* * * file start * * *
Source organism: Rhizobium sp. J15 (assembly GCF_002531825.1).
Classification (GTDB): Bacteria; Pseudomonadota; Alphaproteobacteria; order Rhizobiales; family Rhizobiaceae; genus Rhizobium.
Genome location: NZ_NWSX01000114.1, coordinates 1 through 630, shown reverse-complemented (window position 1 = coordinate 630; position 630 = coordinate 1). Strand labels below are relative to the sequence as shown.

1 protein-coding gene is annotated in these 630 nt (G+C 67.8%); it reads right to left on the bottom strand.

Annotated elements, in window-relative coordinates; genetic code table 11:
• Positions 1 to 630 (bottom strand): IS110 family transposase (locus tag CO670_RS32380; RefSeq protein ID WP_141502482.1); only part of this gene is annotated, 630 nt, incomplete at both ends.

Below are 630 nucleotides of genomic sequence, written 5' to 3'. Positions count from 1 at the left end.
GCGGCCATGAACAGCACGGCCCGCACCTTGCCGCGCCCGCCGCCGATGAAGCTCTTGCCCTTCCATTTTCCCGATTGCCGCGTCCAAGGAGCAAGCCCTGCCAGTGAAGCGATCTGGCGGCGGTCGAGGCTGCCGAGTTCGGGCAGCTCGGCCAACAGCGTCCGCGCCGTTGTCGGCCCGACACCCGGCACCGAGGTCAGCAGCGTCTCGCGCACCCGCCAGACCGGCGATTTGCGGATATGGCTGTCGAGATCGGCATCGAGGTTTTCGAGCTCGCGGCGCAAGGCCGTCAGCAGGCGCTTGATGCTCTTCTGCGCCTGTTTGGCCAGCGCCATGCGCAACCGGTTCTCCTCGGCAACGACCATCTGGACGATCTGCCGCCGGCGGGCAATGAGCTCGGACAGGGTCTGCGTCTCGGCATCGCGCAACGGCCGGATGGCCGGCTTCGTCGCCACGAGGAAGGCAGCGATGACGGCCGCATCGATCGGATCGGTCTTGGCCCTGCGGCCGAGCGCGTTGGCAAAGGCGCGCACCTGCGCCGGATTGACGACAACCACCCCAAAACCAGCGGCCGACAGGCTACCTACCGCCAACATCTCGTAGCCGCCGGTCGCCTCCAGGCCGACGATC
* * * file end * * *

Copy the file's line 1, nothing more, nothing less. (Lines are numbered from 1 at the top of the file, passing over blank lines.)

Source organism: Rhizobium sp. J15 (assembly GCF_002531825.1).